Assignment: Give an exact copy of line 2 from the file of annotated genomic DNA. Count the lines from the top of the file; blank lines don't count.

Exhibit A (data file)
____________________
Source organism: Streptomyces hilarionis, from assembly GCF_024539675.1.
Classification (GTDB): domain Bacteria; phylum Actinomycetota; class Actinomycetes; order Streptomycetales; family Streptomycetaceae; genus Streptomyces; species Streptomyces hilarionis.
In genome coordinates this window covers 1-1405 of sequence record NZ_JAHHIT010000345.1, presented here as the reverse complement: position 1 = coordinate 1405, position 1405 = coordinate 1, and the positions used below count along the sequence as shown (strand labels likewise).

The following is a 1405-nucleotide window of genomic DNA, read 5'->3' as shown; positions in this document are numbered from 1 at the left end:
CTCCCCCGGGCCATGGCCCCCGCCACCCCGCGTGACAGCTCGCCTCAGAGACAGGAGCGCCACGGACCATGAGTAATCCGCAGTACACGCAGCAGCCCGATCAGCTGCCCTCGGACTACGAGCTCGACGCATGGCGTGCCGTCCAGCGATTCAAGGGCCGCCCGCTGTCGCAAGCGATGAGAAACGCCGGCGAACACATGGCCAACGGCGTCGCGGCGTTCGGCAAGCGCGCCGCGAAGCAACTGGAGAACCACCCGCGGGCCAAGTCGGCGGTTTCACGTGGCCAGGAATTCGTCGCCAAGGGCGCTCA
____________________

Classification (GTDB): domain Bacteria; phylum Actinomycetota; class Actinomycetes; order Streptomycetales; family Streptomycetaceae; genus Streptomyces; species Streptomyces hilarionis.